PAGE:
Environmental Artist Lougee: Call To Action, in Plastic, Through March 5

Michelle Lougee's work is on display at Simmons College's Trustman Gallery through March 5, 2015. Image courtesy of the artist.
Michelle Lougee’s work is on display at Simmons College’s Trustman Gallery through March 5, 2015. Image courtesy of the artist.

Concurrent with exasperation over the details of Cambridge’s erstwhile plastic bag ban (progress toward which has been stymied, this time, by a snowstorm cancellation) is a relevant exhibit by Cambridge sculptor Michelle Lougee at Simmons College’s Trustman Gallery. Lougee’s work, much of which is painstakingly forged from plastic bags, is not a tsk-tsk. Instead she fingers a delicate boundary between horror and love. The horror at the enormity of our cumulative acts of ransacking is there for the taking, if one is so inclined. But the work is also a love story, a paean to the organic forms (and vicissitudes) of nature—even as they are refracted through the lens of our plastic addiction.

This exhibit goes beyond some of her other recent collections, however. From the catalogue:

Lougee is also showing a series of drawings, not made with traditional materials but with her signature bags, layering elements like papyrus paper and fabric with the “line” created by stitching. These textural works evoke microscopic structures, suggesting an underlying, unseen world that is bulging with possibilities and life.

To me, the work evokes Alexander Calder and Jean Arp, but is distinctly situated in a 21st century conflict— in a world of “advanced” materials science.UbiquitousEpromo_vertical

ENVIRONMENT: One Day, Four Venues, Nine Films


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On the heels of Cambridge’s Screen-Free/Screen-Wise Week, in which I’ve had a hand, here is a screenful dessert: The Boston Enviro-Film Festival arrives Sunday, May 18th, for one day only. One film showing is “Symphony of the Soil.”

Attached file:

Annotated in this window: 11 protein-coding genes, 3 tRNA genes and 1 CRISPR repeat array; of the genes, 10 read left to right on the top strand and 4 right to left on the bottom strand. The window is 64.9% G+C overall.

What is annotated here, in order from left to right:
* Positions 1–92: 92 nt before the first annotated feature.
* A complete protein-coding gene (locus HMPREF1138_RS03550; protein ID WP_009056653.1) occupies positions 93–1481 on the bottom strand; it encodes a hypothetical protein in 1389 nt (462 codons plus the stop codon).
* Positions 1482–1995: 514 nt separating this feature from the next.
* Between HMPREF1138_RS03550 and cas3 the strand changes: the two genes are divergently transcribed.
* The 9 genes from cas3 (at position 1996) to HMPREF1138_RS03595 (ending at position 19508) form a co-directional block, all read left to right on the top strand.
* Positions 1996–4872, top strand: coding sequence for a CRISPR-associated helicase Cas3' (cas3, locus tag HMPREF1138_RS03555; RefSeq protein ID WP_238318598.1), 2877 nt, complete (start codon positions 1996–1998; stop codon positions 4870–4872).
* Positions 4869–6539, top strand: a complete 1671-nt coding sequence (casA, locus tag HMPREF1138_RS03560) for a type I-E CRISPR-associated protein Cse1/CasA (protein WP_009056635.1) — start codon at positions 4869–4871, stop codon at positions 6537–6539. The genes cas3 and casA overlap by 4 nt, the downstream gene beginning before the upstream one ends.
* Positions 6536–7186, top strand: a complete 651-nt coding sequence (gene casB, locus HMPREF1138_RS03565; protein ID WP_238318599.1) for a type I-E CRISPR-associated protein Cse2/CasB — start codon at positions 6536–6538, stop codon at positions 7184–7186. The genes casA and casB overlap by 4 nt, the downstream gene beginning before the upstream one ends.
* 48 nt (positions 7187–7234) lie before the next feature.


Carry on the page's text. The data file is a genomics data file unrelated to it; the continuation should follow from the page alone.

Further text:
From the program of the (6th annual) event:

Symphony of the Soil examines our human relationship with soil, the use and misuse of soil in agriculture, deforestation and development, and the latest scientific research on soil’s key role in ameliorating the most challenging environmental issues of our time. Filmed on four continents, featuring esteemed scientists and working farmers and ranchers, Symphony of the Soil is an intriguing presentation that highlights possibilities of healthy soil creating healthy plants creating healthy humans living on a healthy planet. bostonenvirofilmfest | Symphony of the Soil.

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Panels and speakers during the film festivalTrailers for filmsFilms listed by schedule

 

Wetland Love: A Local Shindig with “The Loomers,” March 1, 2014

I’m passing along an announcement of an upcoming event:

The Coalition is currently challenging a sprawling housing development with nearly 300 units and 600 parking spaces proposed to lie in the middle of the forest and encroaching on the surrounding wetlands.  The mostly upmarket housing development would fragment wildlife corridors and degrade the natural value of the surrounding 120-acre Alewife Reservation.  Friends of Alewife Reservation, the Massachusetts Department of Conservation and Recreation and local environmental groups are opposed to the development.  It would also adversely affect surrounding neighborhoods by increasing flooding in Little Pond, increasing air and water pollution and increasing traffic congestion as far as the Fresh Pond Rotary.